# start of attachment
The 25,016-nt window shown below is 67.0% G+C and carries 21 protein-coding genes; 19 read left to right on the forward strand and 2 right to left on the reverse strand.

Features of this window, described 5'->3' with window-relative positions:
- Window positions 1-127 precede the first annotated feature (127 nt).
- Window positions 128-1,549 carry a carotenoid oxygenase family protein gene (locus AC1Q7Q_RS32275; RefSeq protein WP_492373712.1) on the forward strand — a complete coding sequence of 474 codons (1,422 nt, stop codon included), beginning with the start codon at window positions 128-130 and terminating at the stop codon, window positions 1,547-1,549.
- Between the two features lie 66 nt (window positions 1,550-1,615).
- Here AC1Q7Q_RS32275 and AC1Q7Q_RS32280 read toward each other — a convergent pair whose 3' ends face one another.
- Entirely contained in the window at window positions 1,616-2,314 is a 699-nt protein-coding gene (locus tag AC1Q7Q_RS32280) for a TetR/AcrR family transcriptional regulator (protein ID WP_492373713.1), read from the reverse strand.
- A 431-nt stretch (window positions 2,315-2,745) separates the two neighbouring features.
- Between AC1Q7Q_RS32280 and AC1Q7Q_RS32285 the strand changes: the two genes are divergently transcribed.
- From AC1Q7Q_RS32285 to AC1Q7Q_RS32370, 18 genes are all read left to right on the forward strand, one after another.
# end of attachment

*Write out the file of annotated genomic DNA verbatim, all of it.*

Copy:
The 25,016-nt window shown below is 67.0% G+C and carries 21 protein-coding genes; 19 read left to right on the forward strand and 2 right to left on the reverse strand.

Features of this window, described 5'->3' with window-relative positions:
- Window positions 1-127 precede the first annotated feature (127 nt).
- Window positions 128-1,549 carry a carotenoid oxygenase family protein gene (locus AC1Q7Q_RS32275; RefSeq protein WP_492373712.1) on the forward strand — a complete coding sequence of 474 codons (1,422 nt, stop codon included), beginning with the start codon at window positions 128-130 and terminating at the stop codon, window positions 1,547-1,549.
- Between the two features lie 66 nt (window positions 1,550-1,615).
- Here AC1Q7Q_RS32275 and AC1Q7Q_RS32280 read toward each other — a convergent pair whose 3' ends face one another.
- Entirely contained in the window at window positions 1,616-2,314 is a 699-nt protein-coding gene (locus tag AC1Q7Q_RS32280) for a TetR/AcrR family transcriptional regulator (protein ID WP_492373713.1), read from the reverse strand.
- A 431-nt stretch (window positions 2,315-2,745) separates the two neighbouring features.
- Between AC1Q7Q_RS32280 and AC1Q7Q_RS32285 the strand changes: the two genes are divergently transcribed.
- From AC1Q7Q_RS32285 to AC1Q7Q_RS32370, 18 genes are all read left to right on the forward strand, one after another.